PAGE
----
A 7. Your both are, sort of. There is no evidence that they used seashells in the dome (and there is no good structural reason for them to do so), but they did use different kinds of aggregate in their concrete. They used heavier rocks, like travertine in the lower portions of the Pantheon, like the walls, and lighter materials, like pumice (sort of a 'styrofoam rock' from volcanoes), in the upper parts of the dome to make it lighter, but still maintain strength. See Sear's Roman Architecture and Licht for pictures and more information. It is possible that the show was mentioning that seashells can be used to create lime, and lime is a critical component of Roman concrete. However, the Romans used limestone instead of seashells as a source for their lime, so that doesn't support your position either. Sorry! [Top]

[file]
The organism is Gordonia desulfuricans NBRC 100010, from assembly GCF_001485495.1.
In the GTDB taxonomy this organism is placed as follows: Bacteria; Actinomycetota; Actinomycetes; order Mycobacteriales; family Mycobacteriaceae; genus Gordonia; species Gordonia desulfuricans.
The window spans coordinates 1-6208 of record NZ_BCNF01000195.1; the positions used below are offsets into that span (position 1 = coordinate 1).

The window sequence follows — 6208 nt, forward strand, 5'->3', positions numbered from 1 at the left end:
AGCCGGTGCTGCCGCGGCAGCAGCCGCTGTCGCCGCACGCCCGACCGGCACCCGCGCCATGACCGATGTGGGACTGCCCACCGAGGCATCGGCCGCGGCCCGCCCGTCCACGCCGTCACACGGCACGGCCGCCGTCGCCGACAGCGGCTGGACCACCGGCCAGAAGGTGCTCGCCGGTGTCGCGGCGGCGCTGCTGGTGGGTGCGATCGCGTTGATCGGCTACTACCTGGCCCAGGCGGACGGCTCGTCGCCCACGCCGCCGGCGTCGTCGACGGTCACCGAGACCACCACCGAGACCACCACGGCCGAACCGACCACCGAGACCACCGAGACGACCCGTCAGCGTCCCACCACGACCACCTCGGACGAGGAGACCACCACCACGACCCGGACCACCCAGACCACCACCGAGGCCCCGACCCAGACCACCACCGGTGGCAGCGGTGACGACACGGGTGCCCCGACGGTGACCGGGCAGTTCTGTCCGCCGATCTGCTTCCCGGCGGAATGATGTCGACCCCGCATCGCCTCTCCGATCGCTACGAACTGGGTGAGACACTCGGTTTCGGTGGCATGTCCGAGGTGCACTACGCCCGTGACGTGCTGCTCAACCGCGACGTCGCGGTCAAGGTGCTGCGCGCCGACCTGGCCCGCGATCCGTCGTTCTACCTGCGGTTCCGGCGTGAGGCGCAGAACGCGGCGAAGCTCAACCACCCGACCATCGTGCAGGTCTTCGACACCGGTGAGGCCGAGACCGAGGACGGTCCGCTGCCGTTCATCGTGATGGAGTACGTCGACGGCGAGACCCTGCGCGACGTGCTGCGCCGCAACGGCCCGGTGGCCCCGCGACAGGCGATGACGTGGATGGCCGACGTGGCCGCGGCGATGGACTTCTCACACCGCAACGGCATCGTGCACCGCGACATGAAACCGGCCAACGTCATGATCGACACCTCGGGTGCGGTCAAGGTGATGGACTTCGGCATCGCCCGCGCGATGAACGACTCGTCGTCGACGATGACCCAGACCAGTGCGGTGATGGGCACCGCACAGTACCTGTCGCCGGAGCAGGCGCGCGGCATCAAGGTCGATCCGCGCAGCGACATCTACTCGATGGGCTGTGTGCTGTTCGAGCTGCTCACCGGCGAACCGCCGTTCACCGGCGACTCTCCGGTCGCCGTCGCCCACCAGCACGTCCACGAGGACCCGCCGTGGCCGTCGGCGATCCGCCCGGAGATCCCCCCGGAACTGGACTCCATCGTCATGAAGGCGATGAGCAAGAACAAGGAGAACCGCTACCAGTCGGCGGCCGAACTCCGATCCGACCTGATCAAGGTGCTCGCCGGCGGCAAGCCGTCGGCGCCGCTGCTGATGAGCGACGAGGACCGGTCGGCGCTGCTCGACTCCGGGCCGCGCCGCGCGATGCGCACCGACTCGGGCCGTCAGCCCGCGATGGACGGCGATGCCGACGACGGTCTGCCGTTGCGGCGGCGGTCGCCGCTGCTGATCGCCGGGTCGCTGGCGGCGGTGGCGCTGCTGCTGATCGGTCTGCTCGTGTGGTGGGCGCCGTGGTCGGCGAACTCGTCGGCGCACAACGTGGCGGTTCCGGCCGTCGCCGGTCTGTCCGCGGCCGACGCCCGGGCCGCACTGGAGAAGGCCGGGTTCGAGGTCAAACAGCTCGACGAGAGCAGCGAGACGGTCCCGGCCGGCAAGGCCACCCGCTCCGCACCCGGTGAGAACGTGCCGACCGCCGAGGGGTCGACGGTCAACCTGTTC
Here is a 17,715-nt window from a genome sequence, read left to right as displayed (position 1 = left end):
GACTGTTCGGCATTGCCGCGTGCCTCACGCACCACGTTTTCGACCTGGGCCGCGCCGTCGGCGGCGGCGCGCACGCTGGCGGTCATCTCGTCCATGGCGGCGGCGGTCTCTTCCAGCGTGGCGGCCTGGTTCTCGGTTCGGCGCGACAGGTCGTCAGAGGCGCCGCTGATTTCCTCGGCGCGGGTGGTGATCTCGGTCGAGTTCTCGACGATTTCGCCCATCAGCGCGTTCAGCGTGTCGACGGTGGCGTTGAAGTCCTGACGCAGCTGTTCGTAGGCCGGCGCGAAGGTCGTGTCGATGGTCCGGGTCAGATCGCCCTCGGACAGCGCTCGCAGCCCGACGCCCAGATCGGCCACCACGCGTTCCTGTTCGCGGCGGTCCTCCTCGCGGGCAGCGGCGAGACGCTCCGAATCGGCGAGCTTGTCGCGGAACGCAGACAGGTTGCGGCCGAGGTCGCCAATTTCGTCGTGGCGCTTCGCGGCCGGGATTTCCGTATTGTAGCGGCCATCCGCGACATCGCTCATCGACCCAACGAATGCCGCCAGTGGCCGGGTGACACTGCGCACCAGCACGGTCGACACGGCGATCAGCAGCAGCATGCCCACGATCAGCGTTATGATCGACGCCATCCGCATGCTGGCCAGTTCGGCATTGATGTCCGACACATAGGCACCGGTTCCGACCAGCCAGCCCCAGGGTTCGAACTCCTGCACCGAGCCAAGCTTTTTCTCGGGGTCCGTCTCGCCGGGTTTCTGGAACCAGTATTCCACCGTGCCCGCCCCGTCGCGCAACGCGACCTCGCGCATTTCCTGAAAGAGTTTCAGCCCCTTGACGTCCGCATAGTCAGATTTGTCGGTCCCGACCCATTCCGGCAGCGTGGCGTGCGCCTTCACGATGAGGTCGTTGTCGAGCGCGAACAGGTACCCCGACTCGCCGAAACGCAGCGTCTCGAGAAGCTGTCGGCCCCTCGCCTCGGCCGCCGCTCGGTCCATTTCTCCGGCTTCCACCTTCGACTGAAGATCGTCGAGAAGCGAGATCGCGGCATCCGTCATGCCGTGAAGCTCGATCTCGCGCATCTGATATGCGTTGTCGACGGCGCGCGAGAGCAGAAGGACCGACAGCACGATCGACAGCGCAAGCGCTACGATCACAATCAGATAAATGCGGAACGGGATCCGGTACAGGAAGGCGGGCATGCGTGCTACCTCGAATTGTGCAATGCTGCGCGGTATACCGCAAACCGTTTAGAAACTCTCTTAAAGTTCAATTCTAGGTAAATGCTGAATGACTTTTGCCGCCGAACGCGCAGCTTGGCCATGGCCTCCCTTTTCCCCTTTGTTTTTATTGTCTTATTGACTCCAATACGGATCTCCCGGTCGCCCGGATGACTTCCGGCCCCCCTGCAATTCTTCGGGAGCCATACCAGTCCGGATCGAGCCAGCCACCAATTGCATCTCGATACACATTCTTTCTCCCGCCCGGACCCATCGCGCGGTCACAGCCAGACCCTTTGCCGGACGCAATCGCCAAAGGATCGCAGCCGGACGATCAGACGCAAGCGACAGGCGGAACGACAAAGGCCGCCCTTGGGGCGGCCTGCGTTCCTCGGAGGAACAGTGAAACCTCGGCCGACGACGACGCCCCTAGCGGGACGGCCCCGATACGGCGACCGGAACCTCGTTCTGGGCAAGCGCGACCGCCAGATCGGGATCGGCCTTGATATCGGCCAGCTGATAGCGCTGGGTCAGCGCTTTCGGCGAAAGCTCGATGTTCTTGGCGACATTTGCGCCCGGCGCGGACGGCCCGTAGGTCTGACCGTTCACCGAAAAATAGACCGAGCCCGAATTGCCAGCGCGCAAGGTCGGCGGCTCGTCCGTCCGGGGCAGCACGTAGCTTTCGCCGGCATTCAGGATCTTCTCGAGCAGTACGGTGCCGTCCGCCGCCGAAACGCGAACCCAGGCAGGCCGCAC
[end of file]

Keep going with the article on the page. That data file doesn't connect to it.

Q 8. Does rain and snow enter the occulus of the Pantheon? I've been told that when it rains in Rome, water doesn't come through the opening in the dome. The reason given was due to thermal differences and air currents. However, I would like proof, since I now have five euros riding on the answer.   [Top]

A 8. Hopefully you bet against this claim. Although I have not personally witnessed rain coming in through the oculus, there are clearly drains in the floor (see answer to question 5). Perhaps there is some resistance to snow, but since the Pantheon is not heated, it seems unlikely there are large thermal differences between the inside and outside, certainly not enough to prevent rain from entering the oculus. Hopefully you won the bet! [Top]